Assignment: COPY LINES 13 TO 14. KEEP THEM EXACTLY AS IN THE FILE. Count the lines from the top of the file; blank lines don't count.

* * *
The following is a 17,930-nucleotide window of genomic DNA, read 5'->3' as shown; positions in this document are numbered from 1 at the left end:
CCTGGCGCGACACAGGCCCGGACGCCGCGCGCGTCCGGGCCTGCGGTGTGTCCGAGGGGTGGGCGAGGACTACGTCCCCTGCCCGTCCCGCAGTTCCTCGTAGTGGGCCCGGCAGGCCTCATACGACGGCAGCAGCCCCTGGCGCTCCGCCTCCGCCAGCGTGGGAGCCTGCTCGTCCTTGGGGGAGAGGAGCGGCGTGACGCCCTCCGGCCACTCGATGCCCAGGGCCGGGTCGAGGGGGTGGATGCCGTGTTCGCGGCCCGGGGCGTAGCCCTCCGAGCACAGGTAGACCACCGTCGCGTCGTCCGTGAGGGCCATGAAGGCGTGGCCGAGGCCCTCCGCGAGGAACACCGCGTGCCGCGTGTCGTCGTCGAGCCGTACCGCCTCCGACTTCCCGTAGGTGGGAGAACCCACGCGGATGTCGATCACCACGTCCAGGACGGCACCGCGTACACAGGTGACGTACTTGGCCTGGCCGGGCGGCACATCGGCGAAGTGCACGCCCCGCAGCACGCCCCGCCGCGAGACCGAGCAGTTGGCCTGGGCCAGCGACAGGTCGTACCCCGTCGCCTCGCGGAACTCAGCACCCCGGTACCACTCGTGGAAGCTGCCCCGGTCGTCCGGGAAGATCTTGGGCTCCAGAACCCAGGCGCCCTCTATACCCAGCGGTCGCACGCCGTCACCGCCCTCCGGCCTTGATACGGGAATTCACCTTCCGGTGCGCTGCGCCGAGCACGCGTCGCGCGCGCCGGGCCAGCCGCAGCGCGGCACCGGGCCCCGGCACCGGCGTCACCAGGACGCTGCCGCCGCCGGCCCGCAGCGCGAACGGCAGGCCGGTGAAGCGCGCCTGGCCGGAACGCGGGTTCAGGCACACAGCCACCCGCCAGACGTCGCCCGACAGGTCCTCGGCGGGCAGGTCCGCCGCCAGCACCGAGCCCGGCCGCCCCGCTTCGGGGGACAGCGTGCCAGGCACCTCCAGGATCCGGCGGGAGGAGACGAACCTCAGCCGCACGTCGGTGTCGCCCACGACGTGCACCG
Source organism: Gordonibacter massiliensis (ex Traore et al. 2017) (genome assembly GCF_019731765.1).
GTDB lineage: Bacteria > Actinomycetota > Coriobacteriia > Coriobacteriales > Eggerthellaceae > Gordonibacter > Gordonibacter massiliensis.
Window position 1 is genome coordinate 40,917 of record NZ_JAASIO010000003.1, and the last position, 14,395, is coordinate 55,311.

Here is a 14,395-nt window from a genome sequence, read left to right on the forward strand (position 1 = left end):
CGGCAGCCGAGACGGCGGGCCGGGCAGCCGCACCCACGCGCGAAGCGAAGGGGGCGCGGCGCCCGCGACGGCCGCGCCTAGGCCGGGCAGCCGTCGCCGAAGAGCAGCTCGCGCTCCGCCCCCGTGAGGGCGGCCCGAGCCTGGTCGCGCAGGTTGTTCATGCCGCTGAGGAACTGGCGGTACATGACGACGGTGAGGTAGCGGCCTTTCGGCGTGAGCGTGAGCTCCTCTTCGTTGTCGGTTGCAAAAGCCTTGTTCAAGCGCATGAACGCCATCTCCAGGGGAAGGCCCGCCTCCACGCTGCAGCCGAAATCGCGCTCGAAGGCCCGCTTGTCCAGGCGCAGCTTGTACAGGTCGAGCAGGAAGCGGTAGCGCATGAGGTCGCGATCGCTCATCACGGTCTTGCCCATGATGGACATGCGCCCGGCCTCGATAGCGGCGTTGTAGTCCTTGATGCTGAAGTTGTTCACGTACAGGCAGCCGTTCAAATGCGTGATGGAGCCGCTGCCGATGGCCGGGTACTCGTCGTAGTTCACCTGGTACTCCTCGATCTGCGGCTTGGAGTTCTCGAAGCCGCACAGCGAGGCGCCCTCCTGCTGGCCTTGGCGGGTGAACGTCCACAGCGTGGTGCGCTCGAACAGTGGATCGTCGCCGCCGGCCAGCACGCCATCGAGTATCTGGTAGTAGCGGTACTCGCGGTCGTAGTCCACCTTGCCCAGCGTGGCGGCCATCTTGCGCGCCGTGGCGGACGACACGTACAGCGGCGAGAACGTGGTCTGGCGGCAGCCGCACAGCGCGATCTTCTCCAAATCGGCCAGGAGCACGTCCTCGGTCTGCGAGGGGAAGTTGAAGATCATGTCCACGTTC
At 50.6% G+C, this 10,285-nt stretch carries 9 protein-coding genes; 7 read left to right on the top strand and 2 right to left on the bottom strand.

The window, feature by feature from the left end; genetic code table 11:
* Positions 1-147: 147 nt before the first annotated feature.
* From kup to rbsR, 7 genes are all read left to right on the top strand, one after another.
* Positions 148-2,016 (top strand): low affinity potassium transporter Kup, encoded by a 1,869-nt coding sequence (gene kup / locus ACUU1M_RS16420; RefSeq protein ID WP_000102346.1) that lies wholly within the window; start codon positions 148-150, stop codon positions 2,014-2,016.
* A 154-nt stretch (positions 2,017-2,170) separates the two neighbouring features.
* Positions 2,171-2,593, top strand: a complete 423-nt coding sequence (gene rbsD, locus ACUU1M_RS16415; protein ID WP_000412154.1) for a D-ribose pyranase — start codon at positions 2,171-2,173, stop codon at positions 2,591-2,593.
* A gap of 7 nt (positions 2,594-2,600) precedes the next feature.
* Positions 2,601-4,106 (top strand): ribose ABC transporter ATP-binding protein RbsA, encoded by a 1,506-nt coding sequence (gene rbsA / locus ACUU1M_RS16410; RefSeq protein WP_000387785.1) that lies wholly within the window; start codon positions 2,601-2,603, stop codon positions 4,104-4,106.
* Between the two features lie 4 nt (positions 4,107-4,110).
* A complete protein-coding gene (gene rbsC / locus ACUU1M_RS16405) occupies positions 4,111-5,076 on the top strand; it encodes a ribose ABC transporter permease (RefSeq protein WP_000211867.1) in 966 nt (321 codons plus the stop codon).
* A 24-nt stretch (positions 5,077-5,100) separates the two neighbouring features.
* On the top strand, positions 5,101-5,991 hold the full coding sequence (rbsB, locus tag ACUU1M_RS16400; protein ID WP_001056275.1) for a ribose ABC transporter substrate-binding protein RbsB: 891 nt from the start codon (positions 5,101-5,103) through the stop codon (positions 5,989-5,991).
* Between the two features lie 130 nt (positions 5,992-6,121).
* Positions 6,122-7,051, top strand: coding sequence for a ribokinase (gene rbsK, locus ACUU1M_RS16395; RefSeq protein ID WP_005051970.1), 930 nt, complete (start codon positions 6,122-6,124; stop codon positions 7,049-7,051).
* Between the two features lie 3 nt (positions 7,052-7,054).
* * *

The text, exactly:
* A 154-nt stretch (positions 2,017-2,170) separates the two neighbouring features.
* Positions 2,171-2,593, top strand: a complete 423-nt coding sequence (gene rbsD, locus ACUU1M_RS16415; protein ID WP_000412154.1) for a D-ribose pyranase — start codon at positions 2,171-2,173, stop codon at positions 2,591-2,593.